OPINION | WOODY BASSETT: The University of Arkansas is in good hands with some recent changes

And a few thoughts on baseball and a good book

Today, the University of Arkansas will celebrate the investiture of Charles F. Robinson as the seventh chancellor of the Fayetteville campus. After serving as interim chancellor for 14 months, Robinson ascended to the chancellorship last November.

While still early in his tenure, Robinson has already proven himself a popular and dynamic chief executive. He's an experienced and effective administrator who demonstrates daily his exceptional leadership skills. His character and integrity are impeccable.

Robinson's investiture is a joyous occasion for those on "The Hill" and for countless others throughout Arkansas and beyond. With Robinson at the helm, the University of Arkansas's flagship campus is in extraordinarily capable hands. He's the right leader, at the right place, at the right time.

Scott Varady, whom I've known for years, was recently named vice chancellor for University Advancement by Chancellor Robinson. He officially started his new job this week. Robinson hit the ball out of the park with his decision to place Varady in this very important universitywide fundraising job.

Varady is a U of A alumnus who previously served more than 19 years with the university's Office of the General Counsel, including his role as associate general counsel, prior to becoming the executive director and general counsel of the Razorback Foundation in 2015. He's a great guy and an outstanding lawyer. And a very good drummer, too. Varady is a genuine "renaissance man," accomplished at everything he has undertaken in his life. No one works harder or smarter than him.

In his new role as leader of the University Advancement division, you can bet Vice Chancellor Varady will be immensely successful in working with others to generate the necessary resources to help the U of A's flagship campus achieve excellence on a national and international level.

It's baseball season and once again Head Coach Dave Van Horn has his Arkansas Razorbacks baseball team currently at or near the top in the Southeastern Conference as one of the highest nationally ranked squads in the country.

This is Van Horn's 21st season guiding Arkansas baseball. He has built an elite program, doing it the right way from day one. He values fundamentals, on and off the baseball field, and runs the baseball program with class and manages his team in a refreshing, no-nonsense manner. He has had terrific success, consistently winning big year after year, with his teams often landing in the College World Series in Omaha. Van Horn is widely acknowledged as one of the very best coaches in college baseball.

Baum-Walker Stadium is considered by most to be the best college ballpark in America. In 2022, Arkansas led the country in both total attendance (363,153) and average attendance (10,376). There's no better environment and crowd support than what Baum-Walker offers on game day, providing the Razorbacks with a clear home field advantage. The energy in the stadium is often palpable, as it was last weekend when the Hogs swept three games from Tennessee. Passionate and vocal Arkansas fans make Baum-Walker a "happening" every time the Razorback baseball team takes the field in Fayetteville. It's a fun and lively place to be for a baseball game.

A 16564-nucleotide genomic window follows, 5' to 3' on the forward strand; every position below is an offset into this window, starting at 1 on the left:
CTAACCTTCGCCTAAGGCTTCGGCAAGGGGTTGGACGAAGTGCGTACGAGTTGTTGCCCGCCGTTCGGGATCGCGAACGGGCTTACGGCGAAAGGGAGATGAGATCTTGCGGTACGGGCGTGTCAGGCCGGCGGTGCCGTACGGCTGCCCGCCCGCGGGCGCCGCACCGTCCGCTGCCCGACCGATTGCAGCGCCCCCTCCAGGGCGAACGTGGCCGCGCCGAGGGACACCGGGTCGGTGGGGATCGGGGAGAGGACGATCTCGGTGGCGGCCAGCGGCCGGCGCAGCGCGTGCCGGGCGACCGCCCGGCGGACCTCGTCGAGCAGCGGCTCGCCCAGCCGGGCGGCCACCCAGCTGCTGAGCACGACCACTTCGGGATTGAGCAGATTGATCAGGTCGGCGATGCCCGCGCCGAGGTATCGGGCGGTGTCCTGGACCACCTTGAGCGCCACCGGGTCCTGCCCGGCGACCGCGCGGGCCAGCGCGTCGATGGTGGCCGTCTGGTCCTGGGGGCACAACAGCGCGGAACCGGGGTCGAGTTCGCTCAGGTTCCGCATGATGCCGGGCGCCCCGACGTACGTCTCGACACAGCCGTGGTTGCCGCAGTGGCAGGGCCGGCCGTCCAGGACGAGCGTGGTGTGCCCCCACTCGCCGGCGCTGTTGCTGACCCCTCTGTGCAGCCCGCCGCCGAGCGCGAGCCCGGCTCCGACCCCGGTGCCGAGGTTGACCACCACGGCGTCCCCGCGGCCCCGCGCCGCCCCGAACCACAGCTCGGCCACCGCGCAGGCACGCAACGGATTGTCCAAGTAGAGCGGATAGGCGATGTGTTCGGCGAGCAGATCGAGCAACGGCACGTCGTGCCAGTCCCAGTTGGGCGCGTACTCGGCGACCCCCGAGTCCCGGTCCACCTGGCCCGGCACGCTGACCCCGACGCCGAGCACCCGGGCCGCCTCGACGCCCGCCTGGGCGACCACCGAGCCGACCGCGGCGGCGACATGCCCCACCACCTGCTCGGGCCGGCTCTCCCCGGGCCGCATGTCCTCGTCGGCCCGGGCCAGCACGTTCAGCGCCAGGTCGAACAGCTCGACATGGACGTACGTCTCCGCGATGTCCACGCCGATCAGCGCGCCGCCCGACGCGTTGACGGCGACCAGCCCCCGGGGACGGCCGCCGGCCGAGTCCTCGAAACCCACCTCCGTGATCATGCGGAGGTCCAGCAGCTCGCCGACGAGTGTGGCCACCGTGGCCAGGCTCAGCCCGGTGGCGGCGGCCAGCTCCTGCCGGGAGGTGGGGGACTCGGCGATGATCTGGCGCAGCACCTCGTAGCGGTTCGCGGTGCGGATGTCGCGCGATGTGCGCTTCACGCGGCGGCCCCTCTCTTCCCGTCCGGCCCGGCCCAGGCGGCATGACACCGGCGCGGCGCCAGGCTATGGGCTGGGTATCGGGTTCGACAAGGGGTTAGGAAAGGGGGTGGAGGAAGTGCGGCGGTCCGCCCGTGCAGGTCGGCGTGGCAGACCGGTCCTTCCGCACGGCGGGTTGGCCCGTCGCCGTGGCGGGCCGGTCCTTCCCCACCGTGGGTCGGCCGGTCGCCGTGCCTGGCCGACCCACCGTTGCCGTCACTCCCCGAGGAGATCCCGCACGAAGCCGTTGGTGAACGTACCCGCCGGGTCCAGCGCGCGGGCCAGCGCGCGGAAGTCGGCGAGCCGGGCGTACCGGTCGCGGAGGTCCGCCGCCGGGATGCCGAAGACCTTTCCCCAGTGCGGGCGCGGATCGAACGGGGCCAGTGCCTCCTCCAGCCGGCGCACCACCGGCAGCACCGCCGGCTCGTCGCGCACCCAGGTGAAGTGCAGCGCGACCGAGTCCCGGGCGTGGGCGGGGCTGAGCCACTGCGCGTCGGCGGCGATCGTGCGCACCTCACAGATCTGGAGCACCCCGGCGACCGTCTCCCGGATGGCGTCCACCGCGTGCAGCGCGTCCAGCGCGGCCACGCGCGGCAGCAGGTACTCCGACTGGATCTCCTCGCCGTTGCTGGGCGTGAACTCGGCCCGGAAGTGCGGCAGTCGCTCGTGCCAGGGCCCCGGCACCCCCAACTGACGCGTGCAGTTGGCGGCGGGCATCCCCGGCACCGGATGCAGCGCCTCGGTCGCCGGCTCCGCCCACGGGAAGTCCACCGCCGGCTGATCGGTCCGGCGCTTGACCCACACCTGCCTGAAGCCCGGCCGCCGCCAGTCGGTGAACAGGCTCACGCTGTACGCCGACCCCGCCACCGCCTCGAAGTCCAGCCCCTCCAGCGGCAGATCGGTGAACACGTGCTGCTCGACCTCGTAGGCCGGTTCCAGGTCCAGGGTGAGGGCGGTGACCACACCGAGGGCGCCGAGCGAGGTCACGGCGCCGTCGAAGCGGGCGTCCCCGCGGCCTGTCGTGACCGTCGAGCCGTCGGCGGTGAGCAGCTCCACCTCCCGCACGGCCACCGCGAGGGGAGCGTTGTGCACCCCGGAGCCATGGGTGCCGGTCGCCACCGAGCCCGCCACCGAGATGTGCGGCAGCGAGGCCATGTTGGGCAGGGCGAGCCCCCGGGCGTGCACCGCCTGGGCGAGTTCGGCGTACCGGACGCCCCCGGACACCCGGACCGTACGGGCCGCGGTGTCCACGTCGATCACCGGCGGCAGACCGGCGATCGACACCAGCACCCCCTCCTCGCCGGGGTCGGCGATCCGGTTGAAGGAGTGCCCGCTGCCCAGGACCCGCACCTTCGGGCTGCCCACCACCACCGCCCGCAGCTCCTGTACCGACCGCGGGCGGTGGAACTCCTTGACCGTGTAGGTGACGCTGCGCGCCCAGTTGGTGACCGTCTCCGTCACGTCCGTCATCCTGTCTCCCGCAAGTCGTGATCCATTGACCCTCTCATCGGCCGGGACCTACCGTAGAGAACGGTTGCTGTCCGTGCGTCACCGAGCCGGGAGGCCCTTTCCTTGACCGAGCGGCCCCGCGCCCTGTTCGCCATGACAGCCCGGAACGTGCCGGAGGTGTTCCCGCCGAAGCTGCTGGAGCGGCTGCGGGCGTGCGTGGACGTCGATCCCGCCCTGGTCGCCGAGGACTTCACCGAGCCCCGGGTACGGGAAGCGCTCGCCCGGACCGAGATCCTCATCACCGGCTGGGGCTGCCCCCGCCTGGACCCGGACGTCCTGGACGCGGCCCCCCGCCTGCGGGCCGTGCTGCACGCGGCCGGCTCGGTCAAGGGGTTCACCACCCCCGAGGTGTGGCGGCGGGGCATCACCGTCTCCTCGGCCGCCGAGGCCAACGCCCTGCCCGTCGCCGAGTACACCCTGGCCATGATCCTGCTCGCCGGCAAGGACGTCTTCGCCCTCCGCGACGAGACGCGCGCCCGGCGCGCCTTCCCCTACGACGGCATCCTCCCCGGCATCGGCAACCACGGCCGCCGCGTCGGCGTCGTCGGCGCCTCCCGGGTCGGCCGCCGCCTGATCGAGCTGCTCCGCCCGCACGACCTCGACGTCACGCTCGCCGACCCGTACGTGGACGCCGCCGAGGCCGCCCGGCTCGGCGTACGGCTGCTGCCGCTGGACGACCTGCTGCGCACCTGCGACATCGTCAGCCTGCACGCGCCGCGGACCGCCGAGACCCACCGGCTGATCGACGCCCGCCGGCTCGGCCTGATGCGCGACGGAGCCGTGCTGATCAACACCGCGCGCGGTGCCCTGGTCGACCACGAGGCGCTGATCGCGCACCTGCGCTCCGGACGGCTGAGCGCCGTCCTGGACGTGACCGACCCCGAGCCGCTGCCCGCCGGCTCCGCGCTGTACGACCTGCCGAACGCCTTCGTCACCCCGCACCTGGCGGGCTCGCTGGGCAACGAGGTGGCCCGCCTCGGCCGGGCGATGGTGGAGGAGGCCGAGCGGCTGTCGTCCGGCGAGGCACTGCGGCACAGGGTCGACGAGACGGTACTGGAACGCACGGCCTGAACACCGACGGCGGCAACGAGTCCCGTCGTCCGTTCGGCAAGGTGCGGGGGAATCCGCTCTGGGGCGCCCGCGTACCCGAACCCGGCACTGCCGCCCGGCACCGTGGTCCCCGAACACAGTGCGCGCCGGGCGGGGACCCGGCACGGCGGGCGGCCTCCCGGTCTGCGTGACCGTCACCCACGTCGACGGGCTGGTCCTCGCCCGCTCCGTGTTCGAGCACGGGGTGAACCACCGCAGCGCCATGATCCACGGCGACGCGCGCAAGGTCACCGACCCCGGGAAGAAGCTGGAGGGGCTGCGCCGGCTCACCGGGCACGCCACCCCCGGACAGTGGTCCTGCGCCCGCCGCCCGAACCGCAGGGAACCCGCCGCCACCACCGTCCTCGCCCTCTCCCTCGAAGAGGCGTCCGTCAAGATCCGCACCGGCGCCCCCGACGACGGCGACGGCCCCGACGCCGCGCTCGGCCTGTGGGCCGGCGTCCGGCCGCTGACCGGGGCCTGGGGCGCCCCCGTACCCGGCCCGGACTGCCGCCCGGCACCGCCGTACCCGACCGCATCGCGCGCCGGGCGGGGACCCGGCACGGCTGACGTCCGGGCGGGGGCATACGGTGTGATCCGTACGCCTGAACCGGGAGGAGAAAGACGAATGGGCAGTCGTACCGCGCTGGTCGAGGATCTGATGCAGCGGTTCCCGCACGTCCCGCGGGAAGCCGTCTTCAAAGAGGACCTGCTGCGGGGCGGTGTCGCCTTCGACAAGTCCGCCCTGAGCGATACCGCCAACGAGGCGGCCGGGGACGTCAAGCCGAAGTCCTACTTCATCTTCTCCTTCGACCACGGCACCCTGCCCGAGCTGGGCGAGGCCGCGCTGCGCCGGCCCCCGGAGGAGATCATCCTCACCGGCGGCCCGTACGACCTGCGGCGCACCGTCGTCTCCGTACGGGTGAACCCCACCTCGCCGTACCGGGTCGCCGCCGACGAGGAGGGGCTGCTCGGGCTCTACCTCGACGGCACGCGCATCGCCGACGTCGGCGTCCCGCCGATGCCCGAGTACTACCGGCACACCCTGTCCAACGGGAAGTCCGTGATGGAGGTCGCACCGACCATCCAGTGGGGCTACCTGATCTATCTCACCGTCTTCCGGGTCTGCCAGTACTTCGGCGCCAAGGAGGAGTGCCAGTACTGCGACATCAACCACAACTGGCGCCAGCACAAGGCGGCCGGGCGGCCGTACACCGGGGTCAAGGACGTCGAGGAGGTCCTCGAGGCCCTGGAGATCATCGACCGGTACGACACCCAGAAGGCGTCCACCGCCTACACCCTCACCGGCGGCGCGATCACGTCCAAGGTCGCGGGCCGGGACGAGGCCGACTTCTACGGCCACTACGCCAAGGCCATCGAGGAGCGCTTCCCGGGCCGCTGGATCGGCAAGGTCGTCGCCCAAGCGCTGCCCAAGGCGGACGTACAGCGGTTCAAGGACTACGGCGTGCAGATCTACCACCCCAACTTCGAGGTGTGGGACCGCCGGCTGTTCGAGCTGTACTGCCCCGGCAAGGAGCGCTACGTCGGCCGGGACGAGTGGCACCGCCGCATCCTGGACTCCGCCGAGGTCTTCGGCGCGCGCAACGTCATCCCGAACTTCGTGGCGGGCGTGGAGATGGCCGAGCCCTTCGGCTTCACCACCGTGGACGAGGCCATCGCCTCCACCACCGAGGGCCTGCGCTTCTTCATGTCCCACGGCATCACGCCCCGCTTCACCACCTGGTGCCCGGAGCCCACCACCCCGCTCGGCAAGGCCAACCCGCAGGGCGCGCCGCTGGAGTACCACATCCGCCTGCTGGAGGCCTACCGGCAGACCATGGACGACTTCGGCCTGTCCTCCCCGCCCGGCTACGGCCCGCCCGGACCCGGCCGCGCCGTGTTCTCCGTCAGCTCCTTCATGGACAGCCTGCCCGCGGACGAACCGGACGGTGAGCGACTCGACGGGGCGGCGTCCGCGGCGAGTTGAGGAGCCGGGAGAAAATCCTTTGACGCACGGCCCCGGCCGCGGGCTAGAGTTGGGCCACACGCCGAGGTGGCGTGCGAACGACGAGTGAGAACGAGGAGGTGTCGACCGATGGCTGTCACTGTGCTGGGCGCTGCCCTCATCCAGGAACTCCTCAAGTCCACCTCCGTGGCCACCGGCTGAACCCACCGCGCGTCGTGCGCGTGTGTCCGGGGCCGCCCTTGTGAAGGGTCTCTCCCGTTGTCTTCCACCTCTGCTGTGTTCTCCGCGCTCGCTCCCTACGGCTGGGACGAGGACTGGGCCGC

"Shadow Divers" by Robert Kurson is a book recommended to me by my friend, Bob Anderson. I'm grateful to him for doing so because it turned out to be one of the best and most captivating books I've read in a long time.

Masterfully written, it's the remarkable and true story of two recreational scuba divers, John Chatterton and Richie Kohler, who in 1991 discovered a sunken World War II German U-boat at the bottom of the frigid Atlantic Ocean 60 miles off the coast of New Jersey. The fifty-six man crew was still aboard. No government, expert, historian, or navy had a clue as to which submarine it was, who the sailors were, or why it was in New Jersey.

Over the next six years, an elite team of divers embarked on a quest to solve one of the last mysteries of World War II. Some of them wouldn't live to see its end. Chatterton and Kohler, at first bitter rivals, were drawn into a deep friendship and had a shared obsession with finding answers, each realizing along the journey that he was hunting for more than the identities of a lost U-boat and its nameless crew.

Here are a few quotes about the book from major publications that reviewed it: "Absorbing ... a fantastic yarn that happens to be true." "A gripping adventure story." "A pulse-quickening real-life thriller." "Kurson's adrenalized prose sweeps you along in a tale of average-guy adventure."

This book has it all: so human, so real, so compelling. Read this one. It will be time well spent.

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